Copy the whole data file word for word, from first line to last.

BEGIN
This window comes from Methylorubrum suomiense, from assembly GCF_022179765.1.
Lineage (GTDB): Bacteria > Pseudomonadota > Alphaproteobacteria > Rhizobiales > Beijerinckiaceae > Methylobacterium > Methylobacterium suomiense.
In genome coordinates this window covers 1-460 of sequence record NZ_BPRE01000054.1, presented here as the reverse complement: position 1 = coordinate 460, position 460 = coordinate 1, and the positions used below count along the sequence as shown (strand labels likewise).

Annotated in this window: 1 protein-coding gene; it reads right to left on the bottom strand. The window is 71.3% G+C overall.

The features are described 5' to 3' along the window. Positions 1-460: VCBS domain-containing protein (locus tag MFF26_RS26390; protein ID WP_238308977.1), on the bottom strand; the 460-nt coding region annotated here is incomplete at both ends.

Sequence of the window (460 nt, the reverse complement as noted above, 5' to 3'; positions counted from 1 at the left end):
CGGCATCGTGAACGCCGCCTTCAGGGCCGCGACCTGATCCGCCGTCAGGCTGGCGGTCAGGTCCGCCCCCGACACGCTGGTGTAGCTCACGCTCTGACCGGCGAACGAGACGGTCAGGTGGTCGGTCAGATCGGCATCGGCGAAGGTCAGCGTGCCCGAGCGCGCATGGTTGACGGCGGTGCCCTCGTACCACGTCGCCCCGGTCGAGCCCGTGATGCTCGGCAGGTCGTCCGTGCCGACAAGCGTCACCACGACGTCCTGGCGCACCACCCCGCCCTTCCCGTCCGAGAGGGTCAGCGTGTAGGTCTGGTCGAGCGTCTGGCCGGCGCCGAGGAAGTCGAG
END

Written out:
This window comes from Methylorubrum suomiense, from assembly GCF_022179765.1.
Lineage (GTDB): Bacteria > Pseudomonadota > Alphaproteobacteria > Rhizobiales > Beijerinckiaceae > Methylobacterium > Methylobacterium suomiense.
In genome coordinates this window covers 1-460 of sequence record NZ_BPRE01000054.1, presented here as the reverse complement: position 1 = coordinate 460, position 460 = coordinate 1, and the positions used below count along the sequence as shown (strand labels likewise).

Annotated in this window: 1 protein-coding gene; it reads right to left on the bottom strand. The window is 71.3% G+C overall.

The features are described 5' to 3' along the window. Positions 1-460: VCBS domain-containing protein (locus tag MFF26_RS26390; protein ID WP_238308977.1), on the bottom strand; the 460-nt coding region annotated here is incomplete at both ends.

Sequence of the window (460 nt, the reverse complement as noted above, 5' to 3'; positions counted from 1 at the left end):
CGGCATCGTGAACGCCGCCTTCAGGGCCGCGACCTGATCCGCCGTCAGGCTGGCGGTCAGGTCCGCCCCCGACACGCTGGTGTAGCTCACGCTCTGACCGGCGAACGAGACGGTCAGGTGGTCGGTCAGATCGGCATCGGCGAAGGTCAGCGTGCCCGAGCGCGCATGGTTGACGGCGGTGCCCTCGTACCACGTCGCCCCGGTCGAGCCCGTGATGCTCGGCAGGTCGTCCGTGCCGACAAGCGTCACCACGACGTCCTGGCGCACCACCCCGCCCTTCCCGTCCGAGAGGGTCAGCGTGTAGGTCTGGTCGAGCGTCTGGCCGGCGCCGAGGAAGTCGAG